Rarely do doctors get paid back for their work (aside from a huge amount of money of course), but this doctor was in for a surprise since he was saved by his patient.
Over three decades ago, California doctor Michael Shannon helped a premature baby survive, though he weighed only 3.2 pounds and had a 50% chance of survival.
On March 29, 2011, a fire fighter-paramedic Chris Trokey saved Dr Shannon from his burning car, after an accident on Pacific Coast Highway in California.
Chris Trokey was the same baby Dr Shannon had rescued. It’s true, what goes around, comes around.
This heart-warming story of a doctor being rescued is definitely out of the ordinary. Over thirty years after premature baby Chris Trokey was given a lease of new life, he had the golden opportunity to return the favour to the doctor who didn’t give up on him.
This amazing story hit the limelight on social media, after the Dr Shannon and Trokey reunited four years after the rescue from the accident. Both met at a fundraiser for the childhood cancer research charity St. Baldrick’s in Rancho Santa Margarita. A video of their meeting has apparently garnered over 20k ‘likes’ on social media. For the charity event, the duo shaved their heads bald, as a mark of solidarity for the cause:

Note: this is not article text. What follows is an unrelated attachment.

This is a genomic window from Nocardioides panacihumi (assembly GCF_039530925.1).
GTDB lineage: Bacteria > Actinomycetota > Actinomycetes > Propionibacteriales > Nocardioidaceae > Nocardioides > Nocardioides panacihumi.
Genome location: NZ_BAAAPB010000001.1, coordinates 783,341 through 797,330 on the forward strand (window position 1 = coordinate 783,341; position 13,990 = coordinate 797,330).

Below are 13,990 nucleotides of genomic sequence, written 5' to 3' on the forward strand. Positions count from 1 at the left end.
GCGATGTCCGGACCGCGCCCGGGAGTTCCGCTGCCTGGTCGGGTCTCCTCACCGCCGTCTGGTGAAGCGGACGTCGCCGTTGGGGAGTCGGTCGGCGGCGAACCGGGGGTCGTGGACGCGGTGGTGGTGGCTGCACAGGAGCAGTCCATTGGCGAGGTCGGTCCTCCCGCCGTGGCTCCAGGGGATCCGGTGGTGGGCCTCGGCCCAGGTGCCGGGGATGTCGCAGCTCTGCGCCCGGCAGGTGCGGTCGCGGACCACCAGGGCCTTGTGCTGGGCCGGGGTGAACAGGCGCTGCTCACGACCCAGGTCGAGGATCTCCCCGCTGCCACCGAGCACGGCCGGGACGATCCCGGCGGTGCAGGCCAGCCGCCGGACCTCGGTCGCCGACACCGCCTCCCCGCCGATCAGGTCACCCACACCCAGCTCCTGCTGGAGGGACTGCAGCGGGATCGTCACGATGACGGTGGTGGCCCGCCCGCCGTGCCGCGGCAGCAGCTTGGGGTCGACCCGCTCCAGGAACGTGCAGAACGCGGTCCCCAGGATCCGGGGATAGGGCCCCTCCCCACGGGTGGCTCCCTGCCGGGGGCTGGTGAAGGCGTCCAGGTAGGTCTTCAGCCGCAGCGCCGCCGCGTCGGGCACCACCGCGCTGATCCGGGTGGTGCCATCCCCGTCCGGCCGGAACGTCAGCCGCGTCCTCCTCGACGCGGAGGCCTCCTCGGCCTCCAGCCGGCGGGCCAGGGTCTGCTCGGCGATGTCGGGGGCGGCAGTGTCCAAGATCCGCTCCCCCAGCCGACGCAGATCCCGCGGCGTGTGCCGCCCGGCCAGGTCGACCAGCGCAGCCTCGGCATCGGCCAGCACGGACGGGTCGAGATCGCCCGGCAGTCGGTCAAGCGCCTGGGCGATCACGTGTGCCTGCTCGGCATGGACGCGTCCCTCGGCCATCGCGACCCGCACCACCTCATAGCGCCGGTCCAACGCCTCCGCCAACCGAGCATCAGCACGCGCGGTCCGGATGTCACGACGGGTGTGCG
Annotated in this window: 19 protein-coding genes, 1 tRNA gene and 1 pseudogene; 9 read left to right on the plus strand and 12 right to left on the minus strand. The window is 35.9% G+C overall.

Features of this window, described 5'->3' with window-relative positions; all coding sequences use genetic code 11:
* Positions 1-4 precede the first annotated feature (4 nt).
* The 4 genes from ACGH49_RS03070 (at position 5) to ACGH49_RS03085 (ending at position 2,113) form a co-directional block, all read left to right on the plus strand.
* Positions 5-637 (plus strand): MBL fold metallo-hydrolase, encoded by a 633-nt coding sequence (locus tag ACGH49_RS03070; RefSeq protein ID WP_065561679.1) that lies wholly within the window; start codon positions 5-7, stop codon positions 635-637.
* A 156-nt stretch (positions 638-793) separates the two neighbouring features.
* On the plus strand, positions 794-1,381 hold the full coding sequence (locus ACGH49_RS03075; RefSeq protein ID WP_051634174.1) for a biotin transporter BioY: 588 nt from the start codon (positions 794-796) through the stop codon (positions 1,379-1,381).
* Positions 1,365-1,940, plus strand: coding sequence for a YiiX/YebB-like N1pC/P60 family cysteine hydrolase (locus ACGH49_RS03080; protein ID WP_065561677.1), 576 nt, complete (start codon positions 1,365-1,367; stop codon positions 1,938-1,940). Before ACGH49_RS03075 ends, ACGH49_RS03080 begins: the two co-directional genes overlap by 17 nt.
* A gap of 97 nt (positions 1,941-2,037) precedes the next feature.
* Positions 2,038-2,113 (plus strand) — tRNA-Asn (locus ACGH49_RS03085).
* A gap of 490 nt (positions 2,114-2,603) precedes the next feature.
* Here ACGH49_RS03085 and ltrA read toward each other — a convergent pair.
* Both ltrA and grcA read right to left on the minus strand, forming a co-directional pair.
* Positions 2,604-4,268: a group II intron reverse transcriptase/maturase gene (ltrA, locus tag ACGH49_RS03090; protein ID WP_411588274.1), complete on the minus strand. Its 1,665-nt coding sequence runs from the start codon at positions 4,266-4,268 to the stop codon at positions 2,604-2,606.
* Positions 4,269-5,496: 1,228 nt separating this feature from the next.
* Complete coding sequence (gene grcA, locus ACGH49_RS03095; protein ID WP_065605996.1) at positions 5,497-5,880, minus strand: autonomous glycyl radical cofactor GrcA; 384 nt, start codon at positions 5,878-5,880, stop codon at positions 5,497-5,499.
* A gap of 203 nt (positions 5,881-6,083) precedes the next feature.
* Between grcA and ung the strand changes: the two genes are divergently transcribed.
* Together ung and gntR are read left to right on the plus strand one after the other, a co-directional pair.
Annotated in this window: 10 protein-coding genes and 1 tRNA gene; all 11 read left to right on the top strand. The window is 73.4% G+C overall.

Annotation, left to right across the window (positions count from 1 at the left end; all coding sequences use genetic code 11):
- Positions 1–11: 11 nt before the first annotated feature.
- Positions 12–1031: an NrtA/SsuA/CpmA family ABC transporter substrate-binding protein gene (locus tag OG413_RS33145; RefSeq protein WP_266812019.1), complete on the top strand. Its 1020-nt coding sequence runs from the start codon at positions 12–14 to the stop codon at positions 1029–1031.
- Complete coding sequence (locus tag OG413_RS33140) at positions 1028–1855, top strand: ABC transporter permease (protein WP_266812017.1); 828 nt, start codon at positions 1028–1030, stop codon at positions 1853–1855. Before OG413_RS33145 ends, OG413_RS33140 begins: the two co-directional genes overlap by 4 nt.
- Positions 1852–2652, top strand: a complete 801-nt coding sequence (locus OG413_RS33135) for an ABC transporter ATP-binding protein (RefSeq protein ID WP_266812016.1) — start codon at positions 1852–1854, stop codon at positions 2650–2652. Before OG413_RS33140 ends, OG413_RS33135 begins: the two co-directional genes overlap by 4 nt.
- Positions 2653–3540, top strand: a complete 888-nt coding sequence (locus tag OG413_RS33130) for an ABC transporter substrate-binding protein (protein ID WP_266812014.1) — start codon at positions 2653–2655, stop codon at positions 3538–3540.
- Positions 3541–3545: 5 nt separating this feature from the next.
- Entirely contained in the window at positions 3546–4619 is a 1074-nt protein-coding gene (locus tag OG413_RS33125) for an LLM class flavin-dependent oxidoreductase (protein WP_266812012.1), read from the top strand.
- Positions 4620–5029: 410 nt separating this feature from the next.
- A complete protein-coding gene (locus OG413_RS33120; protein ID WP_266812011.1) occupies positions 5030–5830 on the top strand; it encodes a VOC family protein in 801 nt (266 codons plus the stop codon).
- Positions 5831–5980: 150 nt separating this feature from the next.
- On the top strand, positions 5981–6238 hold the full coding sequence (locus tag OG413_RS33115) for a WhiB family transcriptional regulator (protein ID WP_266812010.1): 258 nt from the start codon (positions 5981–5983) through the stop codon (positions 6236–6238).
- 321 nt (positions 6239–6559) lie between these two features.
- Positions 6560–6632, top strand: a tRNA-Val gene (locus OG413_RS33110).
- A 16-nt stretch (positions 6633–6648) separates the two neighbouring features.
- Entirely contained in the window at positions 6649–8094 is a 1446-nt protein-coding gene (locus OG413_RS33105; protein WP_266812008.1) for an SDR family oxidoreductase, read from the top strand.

How the miracle unfolded
Five years ago, Dr Shannon was driving down the Pacific Coast Highway in Dana Point when his car was hit by a truck. As a result, he was trapped inside the car, even as it burst into flames. Firefighters from Paramedic Engine 29 rushed to the rescue, successfully dousing the flames and evacuating Dr Shannon from the burning car. As fate would have it, Chris Trokey was part of the rescue team. However, it was only a month later that Trokey discovered whom he had saved. As he visited the recuperating accident victim in the hospital a month later, he realised who it was. Trokey said about how he felt when he first got to know, “I was like, ‘Oh my gosh, Dr. Shannon?’’
On the other hand, Dr Shannon feels extremely grateful for Trokey’s effort in saving his life. He said, “’It’s amazing to watch them all grow up, but to have one come back in your life, on a day you really need it, that’s really incredible. I do believe that things are supposed to happen when they do. I see examples of this almost daily in my life and practice.’
For mystics, this is a perfect example of the Indian doctrine of Karma: a person’s actions decide his fate, or the idea of what goes around comes around.
For Dr Shannon, the goodness he sowed over three decades ago, has borne fruit in giving him a new chance at life.